How to Teach Lawyers, Judges, and Law Students Critical Thinking: Chapter Two: Understanding Critical Thinking

How to Teach Lawyers, Judges, and Law Students Critical Thinking: Millions Saw the Apple Fall, but Newton asked Why (2020)

33 Pages Posted: 12 May 2020 Last revised: 12 Oct 2020

Date Written: March 23, 2020

Abstract

Critical thinking is “[t]he intellectually disciplined process of actively and skillfully conceptualizing, applying, analyzing, synthesizing, and/or evaluating information gathered from, or generated by, observation, experience, reflection, reasoning, or communication, as a guide to belief and action.” “It is . . . automatically questioning if the information presented is factual, reliable, evidence-based, and unbiased.” It is “a collection of thinking skills [thinking processes] that advance intellectual focus, motivation, and engagement with new ideas.”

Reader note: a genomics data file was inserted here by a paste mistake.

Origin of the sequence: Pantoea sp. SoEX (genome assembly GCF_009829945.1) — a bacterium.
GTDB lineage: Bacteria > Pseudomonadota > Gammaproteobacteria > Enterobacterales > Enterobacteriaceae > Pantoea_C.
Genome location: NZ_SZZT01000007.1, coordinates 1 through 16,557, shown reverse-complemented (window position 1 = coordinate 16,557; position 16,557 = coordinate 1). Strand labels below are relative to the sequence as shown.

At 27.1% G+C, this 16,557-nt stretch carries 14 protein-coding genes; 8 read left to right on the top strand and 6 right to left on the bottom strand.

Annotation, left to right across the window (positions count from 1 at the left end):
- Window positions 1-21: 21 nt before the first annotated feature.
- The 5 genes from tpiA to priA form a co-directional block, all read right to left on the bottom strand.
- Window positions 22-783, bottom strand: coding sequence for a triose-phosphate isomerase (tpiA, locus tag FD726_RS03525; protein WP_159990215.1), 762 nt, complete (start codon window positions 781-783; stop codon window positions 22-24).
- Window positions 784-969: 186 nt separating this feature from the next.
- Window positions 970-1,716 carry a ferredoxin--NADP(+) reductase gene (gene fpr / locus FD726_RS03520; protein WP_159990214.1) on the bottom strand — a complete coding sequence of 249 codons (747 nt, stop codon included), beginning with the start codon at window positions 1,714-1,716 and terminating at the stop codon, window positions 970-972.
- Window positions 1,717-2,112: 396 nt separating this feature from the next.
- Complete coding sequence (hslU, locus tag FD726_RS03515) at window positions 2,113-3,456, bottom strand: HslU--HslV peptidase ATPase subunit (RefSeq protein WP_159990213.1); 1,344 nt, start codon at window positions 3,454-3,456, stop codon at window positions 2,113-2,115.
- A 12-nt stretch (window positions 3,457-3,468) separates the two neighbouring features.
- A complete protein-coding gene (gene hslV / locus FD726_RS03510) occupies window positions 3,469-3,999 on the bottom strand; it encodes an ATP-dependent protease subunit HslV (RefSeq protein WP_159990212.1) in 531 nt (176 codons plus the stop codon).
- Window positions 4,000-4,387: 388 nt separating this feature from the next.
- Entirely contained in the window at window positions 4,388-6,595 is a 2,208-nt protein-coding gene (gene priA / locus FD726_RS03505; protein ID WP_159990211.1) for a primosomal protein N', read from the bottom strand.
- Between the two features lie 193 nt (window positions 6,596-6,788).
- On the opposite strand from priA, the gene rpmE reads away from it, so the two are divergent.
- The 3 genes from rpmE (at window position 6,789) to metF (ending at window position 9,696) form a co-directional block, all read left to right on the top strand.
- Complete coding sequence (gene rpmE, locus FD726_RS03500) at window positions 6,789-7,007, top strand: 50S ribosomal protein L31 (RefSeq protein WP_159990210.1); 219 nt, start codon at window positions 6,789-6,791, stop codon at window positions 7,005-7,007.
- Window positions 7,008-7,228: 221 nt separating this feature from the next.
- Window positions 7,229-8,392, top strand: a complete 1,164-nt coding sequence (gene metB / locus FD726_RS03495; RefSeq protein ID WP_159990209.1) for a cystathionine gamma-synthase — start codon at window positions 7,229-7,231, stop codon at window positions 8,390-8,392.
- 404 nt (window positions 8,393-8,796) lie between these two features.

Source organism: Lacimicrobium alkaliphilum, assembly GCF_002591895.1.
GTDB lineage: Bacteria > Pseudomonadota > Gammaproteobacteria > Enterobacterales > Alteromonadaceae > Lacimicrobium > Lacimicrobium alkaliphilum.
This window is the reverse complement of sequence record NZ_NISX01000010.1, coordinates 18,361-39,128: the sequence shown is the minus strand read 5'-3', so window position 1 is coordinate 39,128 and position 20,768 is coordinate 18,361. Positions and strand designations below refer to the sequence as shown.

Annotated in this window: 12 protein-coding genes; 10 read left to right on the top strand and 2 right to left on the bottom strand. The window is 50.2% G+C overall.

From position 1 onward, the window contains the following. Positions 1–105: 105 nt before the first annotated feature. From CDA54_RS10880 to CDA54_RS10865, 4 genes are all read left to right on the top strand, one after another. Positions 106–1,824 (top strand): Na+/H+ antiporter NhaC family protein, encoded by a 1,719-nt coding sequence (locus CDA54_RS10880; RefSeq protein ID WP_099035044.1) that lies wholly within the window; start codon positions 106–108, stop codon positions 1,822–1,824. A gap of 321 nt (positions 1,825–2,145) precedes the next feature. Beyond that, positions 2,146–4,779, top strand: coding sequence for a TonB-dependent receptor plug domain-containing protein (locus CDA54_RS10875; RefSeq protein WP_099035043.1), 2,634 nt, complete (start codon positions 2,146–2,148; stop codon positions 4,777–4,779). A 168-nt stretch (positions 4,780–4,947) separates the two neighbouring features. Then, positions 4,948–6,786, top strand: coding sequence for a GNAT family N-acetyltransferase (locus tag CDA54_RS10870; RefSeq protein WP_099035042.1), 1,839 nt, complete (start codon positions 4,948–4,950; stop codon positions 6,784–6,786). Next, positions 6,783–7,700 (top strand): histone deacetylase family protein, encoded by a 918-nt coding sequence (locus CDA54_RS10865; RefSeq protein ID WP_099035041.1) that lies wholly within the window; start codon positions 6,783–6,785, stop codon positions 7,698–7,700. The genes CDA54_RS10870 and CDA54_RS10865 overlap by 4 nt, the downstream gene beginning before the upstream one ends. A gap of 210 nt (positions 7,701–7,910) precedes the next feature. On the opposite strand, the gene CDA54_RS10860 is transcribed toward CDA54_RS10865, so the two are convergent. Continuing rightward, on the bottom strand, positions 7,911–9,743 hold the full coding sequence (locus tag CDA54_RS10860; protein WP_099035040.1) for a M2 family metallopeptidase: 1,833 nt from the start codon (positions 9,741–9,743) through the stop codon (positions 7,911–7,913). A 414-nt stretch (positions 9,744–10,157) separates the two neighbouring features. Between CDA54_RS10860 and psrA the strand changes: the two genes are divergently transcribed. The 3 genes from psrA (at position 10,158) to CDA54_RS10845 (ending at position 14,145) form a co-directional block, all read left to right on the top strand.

This is the central chapter in my book, How to Teach Lawyers, Judges, and Law Students Critical Thinking: Millions Saw the Apple Fall, but Newton asked Why (2020). It introduces critical thinking, and sets up the other key chapters in my book: Chapter 4. Teaching Critical Thinking in Law School, Chapter 5. Critical Thinking and the Socratic Method as a Teaching`Technique in Legal Education, and Chapter 8. Judges and Critical Thinking. Because it is an introductory chapter on critical reasoning, the reader does not need any legal background to understand it.

Keywords: Critical Reasoning, Legal Education, Cognitive Science, General Education

Suggested Citation

Fruehwald, Edwin S., How to Teach Lawyers, Judges, and Law Students Critical Thinking: Chapter Two: Understanding Critical Thinking (March 23, 2020). How to Teach Lawyers, Judges, and Law Students Critical Thinking: Millions Saw the Apple Fall, but Newton asked Why (2020), Available at SSRN: https://ssrn.com/abstract=3559769

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